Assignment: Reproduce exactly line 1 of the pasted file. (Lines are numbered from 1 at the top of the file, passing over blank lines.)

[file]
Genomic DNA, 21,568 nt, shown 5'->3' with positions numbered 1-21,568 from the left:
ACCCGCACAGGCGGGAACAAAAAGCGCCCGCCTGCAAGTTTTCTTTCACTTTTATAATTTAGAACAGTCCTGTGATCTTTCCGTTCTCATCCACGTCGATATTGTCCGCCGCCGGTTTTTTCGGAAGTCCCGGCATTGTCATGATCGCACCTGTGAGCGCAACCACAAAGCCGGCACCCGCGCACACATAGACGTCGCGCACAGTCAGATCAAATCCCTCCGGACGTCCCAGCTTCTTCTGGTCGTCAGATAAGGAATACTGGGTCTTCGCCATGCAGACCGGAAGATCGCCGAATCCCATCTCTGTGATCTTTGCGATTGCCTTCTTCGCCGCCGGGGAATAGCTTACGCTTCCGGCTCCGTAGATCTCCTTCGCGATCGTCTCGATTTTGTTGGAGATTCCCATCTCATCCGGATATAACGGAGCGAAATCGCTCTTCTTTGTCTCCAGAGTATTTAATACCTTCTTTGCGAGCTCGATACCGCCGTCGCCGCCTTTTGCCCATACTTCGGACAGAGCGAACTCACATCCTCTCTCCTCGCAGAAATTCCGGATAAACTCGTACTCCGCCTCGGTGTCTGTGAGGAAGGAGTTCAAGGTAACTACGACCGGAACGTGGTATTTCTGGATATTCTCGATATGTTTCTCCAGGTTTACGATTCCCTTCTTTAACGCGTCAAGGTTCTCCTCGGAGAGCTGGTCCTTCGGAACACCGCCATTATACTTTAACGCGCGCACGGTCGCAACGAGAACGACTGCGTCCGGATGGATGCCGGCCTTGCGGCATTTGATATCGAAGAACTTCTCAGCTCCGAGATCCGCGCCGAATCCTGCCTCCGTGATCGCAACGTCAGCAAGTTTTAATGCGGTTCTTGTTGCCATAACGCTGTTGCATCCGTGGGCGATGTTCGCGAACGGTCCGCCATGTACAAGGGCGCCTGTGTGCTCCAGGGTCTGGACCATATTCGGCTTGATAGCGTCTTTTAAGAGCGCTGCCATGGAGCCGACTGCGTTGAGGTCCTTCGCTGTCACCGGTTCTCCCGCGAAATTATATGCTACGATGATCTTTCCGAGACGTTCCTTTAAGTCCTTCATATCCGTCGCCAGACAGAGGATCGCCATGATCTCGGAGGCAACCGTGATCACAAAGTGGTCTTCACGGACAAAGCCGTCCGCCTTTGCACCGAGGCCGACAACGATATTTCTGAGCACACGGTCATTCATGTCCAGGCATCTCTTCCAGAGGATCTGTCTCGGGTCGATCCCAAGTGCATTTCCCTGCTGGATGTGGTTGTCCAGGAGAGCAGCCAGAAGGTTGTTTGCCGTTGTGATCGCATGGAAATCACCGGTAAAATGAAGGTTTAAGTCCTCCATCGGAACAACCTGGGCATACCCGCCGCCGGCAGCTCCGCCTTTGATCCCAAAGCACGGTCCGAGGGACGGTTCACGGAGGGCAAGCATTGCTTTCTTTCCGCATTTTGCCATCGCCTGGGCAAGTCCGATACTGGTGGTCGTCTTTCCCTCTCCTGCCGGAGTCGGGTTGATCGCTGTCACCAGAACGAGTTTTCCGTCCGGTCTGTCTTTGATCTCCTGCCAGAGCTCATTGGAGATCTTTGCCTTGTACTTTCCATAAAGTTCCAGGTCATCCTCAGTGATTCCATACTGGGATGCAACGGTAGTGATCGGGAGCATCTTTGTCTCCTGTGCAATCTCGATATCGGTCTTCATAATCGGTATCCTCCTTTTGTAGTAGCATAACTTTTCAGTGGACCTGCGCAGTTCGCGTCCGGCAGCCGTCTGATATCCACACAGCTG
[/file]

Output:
Genomic DNA, 21,568 nt, shown 5'->3' with positions numbered 1-21,568 from the left: